A Q&A with Nathan Steuer and Peter Coddington
Mobile devices are essentially computers that can go anywhere the employee goes. While these devices enable powerful computing capabilities, they are also easily lost and left unprotected, creating additional data security risks for organizations that use them. I asked Nathan Steuer, business development director, and Peter Coddington, CEO of PaRaBal, Inc., in Catonsville, MD, about limiting the vulnerabilities of mobile devices.

What are some of the key risk exposures facing businesses with mobile devices?
We believe that data in any enterprise, commercial or public, are the jewels of the kingdom, so when you bring devices into the ecosystem of the organization you are allowing that many more points to touch the data and potentially open it to the outer fringes. There are multiple forms the risk can take, whether it’s rogue behavior or an accidental leak, but ultimately the risk exposure is about losing control over that data.

How can network and data breach events occur through mobile devices?
Smart phones have a number of senses on them—they can communicate with wi-fi, Bluetooth, cellular networks, servers, near field communication technology and they can give out geographic information—so there a lot of ways to interact and all of these interactions are connected to your enterprise network. A rogue agent or employee can put an app on the phone that allows someone to get into the network; there are spearfishing methods through texting that create tiny URLs that lead back to the network; you can lose the phone and if there isn’t a proper password on it, anyone can access the data flowing through apps or email. If you think of all the different ways we communicate on the phone then you see that there are multiple opportunities for a breach.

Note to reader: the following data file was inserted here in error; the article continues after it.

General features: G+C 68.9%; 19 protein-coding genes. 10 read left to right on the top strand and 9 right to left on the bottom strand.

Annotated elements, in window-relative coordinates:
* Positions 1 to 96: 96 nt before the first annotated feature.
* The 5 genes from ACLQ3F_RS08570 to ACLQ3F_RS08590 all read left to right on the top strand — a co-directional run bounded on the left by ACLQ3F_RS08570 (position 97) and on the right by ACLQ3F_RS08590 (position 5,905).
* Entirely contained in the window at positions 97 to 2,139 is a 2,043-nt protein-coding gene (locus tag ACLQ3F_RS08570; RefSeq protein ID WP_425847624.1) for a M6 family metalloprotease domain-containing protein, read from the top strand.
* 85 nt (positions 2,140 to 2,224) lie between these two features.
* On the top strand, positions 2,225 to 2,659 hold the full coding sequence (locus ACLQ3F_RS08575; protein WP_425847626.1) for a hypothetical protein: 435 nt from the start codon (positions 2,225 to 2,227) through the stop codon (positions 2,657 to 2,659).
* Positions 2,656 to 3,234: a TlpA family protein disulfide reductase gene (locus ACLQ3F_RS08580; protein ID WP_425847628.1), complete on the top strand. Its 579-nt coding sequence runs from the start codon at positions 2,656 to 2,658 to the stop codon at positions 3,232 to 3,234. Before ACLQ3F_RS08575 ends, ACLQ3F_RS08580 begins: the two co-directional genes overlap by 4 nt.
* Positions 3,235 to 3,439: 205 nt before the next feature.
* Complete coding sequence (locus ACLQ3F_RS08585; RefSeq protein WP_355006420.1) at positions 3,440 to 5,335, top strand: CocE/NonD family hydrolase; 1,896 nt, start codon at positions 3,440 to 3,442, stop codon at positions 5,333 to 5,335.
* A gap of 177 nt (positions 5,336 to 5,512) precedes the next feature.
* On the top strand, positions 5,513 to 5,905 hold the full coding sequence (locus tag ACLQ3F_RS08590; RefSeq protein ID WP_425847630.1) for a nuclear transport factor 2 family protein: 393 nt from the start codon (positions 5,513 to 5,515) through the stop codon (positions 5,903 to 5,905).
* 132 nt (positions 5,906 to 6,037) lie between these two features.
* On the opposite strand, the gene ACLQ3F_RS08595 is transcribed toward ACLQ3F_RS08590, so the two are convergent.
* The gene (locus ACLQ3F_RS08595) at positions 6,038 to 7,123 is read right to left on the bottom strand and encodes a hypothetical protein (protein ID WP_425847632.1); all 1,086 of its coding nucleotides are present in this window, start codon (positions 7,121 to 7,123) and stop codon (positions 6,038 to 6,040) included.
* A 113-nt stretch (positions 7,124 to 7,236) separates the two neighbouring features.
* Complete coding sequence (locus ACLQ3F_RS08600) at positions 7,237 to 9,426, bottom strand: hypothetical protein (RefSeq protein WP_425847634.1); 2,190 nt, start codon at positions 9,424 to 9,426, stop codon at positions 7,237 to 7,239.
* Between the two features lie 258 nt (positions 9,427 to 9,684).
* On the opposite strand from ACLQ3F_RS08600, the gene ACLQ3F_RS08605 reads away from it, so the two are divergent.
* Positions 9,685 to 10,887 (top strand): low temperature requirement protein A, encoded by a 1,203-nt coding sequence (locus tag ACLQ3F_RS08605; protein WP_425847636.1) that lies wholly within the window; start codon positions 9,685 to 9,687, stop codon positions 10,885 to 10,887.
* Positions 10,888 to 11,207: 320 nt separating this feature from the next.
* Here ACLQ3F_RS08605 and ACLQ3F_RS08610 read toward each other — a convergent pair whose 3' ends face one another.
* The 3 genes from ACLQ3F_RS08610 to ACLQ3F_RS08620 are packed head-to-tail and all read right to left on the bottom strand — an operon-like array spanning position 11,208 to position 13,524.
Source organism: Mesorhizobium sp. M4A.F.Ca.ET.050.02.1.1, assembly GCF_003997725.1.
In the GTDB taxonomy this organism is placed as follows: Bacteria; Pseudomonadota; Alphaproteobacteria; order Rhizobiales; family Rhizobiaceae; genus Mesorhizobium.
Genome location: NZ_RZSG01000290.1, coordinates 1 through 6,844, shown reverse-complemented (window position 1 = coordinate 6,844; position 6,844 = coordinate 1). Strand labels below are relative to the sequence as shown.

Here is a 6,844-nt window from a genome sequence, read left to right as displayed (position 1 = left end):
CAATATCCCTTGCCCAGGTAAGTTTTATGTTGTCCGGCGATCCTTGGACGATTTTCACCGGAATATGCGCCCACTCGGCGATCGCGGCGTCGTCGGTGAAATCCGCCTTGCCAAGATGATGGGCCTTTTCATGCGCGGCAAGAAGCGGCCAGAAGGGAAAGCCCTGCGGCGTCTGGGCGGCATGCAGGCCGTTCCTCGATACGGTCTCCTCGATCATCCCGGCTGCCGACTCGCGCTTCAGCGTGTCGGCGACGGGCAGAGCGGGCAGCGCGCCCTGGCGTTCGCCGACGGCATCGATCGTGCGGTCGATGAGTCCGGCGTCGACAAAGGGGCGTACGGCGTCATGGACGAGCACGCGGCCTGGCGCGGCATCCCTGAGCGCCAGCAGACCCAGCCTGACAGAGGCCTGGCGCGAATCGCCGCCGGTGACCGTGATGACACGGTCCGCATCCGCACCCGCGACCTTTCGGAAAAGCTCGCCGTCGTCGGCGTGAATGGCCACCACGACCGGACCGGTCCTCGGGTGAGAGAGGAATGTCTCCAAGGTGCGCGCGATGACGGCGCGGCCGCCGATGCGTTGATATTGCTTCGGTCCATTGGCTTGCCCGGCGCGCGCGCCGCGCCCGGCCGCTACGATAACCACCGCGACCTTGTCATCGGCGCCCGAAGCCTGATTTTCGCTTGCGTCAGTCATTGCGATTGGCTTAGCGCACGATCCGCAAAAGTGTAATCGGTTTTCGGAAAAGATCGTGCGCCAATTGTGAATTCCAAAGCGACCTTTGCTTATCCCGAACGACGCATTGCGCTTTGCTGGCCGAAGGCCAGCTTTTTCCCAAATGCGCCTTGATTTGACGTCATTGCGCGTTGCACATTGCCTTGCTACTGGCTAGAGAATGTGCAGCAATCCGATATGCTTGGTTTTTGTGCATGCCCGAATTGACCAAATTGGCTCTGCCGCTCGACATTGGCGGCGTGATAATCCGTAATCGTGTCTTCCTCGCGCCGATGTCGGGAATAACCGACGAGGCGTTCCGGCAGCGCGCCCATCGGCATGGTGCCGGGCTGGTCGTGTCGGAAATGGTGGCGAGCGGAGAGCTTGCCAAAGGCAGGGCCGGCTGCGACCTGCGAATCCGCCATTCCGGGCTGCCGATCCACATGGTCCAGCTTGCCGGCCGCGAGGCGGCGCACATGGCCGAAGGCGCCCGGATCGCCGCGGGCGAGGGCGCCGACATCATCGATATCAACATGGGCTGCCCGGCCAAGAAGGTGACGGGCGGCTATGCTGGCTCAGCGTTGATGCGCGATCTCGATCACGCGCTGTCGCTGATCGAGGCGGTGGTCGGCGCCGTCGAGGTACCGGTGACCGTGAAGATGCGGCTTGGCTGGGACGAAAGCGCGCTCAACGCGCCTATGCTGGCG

Do you see any trends in this area?
As Bring Your Own Device (BYOD) is becoming the norm, employees are unknowingly exposing an organization’s data. These employees want to handle data properly on their mobile devices, but in most cases don’t know what constitutes red flag usage on their device. Another area is in undetected malware in Android apps. The sheer number of Android apps has multiplied a thousand-fold every six months. The Kaspersky Security Company released a report that said 99 percent of all attacks on mobile devices in 2012 were against Androids, but that’s not to say iOS isn’t vulnerable as well. So we’re almost seeing a throwback to the old Windows versus Apple security debate, and as Android leads market share it is more challenging.

How can a company mitigate this risk exposure?
It has to be a multipronged approach, through policies, insurance, training and potentially software solutions. There are a number of products attempting to address these issues but most organizations are not electing to run out and get them yet. We think the best place to start is by getting a mobile audit of your enterprise and understanding how many devices are involved in your network, then determining policies and controls for employees using them. But the controls need to be well designed so that they don’t interfere with productivity, for instance, requiring clunky passwords to be entered multiple times. There need to be strong user policies from a liability standpoint and thorough education for employees so they understand the risks they’re taking. Our advice is that now is the time to secure your devices and stay ahead of the curve—it’s only a matter of time until we see a catastrophic data breach on the level of Sony that starts with a mobile device.

What might insurers need to know about mobile device risks?
While a lot of carriers realize there’s a great deal of risk with mobile devices, they don’t necessarily know how to quantify that risk and how to include it in their policies, so we also help with that education on the insurer side.

In summary…
At NetDiligence® we continue to see cyber risk insurers, brokers and risk managers concerned about mobile device risk and security issues. Many have had actual losses and insurance claims paid out due to a breached mobile device housing vast amounts of personal data on their customers (not to mention intellectual property impacting the corporation). Mr. Steuer and Mr. Coddington raise some key issues about organizational risk (and legal liability) emanating from both mobile apps and mobile devices, which we believe will grow immensely over the next several years. The attack statistic trends they reference are staggering. Businesses in all sectors need to get proactive and start managing this exposure.